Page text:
Using web of offshore entities.
It really was too good to be true. A Senate investigation unveiled Monday showed that between 2009 and 2012, Apple sheltered over $74 billion in profits from U.S. tax collectors by creating subsidiaries in Ireland. The investigation revealed that on $30 billion of that amount, Apple paid no taxes, and on $22 billion it paid a rate of 0.05 percent (compared to U.S. rate of 35 percent). Apple CEO Tim Cook as well as other executives will testify Tuesday morning before the Senate, and argue that Apple is not breaking any tax laws, and that the money saved goes to research and development.
As investigations mount.
Billionaire Steve Cohen may be throwing in the towel. After a five year investigation into his firm SAC Capital Advisors over insider-trading charges, Cohen has reportedly considered proposing a deal with prosecutors to shut down his hedge-fund to outside investors and admit wrongdoing, but would not be prosecuted unless SAC broke the law again. The firm would then focus solely on managing Cohen’s personal fortune. Unknown is whether federal prosecutors would be satisfied without a conviction of Cohen himself.
Homeschooled so he could focus on computers.
Before he created Tumblr—a micro-blogging platform acquired by Yahoo for $1.1 billion—David Karp was a high-school dropout. Bored with his classes at Bronx High School of Science, the bright teenager decided to opt for homeschooling. His mom, Barbara Ackerman, says it was the best decision he ever made. “It became very clear that David needed the space to live his passion. Which was computers,” Ackerman says. Now 26, with neither a high-school diploma or a college degree, Karp is a newly made billionaire. Currently living with his girlfriend in a $1.6 million loft in Brooklyn, the tall, slight brunet still entertains the thought of going to college one day. “At least I should be able to afford it,” he quips.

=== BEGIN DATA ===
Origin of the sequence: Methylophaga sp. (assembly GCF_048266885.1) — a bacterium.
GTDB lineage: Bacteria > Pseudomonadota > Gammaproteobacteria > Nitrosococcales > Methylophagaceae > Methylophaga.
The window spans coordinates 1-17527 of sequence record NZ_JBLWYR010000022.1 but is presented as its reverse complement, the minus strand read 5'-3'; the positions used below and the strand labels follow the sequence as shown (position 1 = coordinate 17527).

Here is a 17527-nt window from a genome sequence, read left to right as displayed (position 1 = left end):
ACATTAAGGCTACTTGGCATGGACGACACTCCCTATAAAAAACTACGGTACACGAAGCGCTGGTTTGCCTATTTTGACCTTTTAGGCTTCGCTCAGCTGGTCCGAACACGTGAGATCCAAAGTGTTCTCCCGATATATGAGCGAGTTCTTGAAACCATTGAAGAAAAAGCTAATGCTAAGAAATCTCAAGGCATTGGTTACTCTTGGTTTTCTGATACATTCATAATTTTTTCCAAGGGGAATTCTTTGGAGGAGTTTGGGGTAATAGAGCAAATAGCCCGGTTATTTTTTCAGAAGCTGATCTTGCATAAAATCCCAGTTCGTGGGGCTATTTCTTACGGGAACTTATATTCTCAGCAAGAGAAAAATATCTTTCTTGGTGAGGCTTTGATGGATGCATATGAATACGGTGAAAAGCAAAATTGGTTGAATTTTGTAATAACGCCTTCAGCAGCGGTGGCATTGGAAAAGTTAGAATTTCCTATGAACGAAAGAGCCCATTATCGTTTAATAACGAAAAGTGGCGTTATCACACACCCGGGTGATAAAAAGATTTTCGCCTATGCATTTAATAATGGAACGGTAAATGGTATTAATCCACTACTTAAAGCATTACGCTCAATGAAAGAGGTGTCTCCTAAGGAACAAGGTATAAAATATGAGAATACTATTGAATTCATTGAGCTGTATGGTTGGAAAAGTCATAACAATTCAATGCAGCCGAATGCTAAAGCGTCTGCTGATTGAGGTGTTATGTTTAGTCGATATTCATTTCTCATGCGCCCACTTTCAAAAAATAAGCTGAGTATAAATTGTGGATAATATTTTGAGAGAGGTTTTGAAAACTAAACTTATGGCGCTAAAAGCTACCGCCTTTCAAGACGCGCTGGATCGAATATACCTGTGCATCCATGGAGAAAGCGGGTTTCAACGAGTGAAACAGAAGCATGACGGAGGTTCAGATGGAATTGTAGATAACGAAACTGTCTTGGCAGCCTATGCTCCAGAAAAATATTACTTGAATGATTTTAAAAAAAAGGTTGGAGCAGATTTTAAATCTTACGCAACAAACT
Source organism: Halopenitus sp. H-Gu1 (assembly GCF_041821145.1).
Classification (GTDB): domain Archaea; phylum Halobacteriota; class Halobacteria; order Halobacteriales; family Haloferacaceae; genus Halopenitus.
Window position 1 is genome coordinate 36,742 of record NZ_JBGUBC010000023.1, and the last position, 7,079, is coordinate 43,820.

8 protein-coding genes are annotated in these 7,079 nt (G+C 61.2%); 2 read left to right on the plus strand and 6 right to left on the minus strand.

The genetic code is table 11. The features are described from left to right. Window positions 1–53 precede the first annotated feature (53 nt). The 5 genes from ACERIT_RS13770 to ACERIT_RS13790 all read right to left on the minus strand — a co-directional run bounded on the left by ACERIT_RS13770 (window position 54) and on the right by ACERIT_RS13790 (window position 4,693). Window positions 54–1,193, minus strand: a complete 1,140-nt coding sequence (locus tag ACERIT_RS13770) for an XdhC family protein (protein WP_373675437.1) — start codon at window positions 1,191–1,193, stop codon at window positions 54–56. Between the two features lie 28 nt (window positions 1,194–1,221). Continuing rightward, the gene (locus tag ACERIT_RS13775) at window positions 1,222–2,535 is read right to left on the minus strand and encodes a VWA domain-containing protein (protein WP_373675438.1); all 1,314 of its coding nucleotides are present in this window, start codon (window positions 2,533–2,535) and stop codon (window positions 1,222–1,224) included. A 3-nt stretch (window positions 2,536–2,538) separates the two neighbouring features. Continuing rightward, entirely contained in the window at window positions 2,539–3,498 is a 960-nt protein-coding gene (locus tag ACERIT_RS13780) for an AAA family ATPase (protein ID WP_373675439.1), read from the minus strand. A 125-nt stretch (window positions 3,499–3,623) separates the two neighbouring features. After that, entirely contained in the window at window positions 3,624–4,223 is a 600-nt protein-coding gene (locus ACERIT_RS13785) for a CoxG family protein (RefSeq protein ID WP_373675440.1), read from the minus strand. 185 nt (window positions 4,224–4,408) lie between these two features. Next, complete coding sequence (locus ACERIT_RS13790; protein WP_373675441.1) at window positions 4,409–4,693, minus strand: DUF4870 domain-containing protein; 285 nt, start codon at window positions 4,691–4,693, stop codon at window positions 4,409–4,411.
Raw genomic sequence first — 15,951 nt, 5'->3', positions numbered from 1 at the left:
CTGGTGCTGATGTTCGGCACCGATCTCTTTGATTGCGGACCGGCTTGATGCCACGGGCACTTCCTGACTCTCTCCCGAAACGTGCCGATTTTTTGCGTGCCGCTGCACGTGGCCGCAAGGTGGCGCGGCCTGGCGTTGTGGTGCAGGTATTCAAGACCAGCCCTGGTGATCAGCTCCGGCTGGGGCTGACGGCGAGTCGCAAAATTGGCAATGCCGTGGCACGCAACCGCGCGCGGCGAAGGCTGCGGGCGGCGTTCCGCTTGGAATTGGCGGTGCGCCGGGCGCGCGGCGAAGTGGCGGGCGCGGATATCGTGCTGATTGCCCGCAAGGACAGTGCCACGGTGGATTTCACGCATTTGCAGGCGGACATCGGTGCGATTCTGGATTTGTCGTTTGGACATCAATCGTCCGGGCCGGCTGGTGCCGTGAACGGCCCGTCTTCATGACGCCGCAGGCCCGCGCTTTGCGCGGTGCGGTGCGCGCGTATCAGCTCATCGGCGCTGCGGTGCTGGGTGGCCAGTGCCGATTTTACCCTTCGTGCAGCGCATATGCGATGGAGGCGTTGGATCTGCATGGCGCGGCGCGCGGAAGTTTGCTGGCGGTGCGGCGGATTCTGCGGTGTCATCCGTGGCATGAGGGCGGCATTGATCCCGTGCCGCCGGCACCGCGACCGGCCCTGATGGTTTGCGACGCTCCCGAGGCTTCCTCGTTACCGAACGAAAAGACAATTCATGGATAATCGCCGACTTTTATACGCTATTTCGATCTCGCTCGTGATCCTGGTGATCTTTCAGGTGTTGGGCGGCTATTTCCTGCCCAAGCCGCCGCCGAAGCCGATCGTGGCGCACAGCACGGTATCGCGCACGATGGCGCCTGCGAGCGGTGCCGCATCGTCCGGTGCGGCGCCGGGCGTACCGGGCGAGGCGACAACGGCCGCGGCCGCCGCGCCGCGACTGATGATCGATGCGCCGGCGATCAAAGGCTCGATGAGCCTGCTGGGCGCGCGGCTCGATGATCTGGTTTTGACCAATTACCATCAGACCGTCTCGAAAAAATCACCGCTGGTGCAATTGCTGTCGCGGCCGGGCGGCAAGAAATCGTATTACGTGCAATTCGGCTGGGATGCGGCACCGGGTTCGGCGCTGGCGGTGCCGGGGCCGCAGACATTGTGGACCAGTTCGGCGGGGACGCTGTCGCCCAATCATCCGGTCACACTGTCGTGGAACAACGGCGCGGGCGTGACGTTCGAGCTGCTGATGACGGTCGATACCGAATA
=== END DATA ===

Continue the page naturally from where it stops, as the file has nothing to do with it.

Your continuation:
Suburbs have more poor people mainly because they have more people, write Joel Kotkin and Wendell Cox.
In the wake of the post-2008 housing bust, suburbia has become associated with many of the same ills long associated with cities, as our urban-based press corps and cultural elite cheerfully sneer at each new sign of decline, most recently a study released Monday by the Brookings Institution—which has become something of a Vatican for anti-suburban theology—trumpeting the news that there are now 1 million more poor people in America’s suburbs than in its cities.
With the Marines’ former top trainer on board, the ex-newsman’s venture into sustainable farming and changing prospects for returning U.S. military launches today.
Less than two years ago, Dylan Ratigan was ubiquitous. The journalist, author, and entrepreneur’s MSNBC show was the channel’s top-rated program outside prime time, and his book Greedy Bastards was a bestseller. But the disillusioned newsman walked away last June, when his contract was up.These days, he’s working full time with a group of combat veterans on a hydroponic farm near San Diego. Inspired by these environmentally conscious Marines, he’s partnered with Maj.
No name selected yet.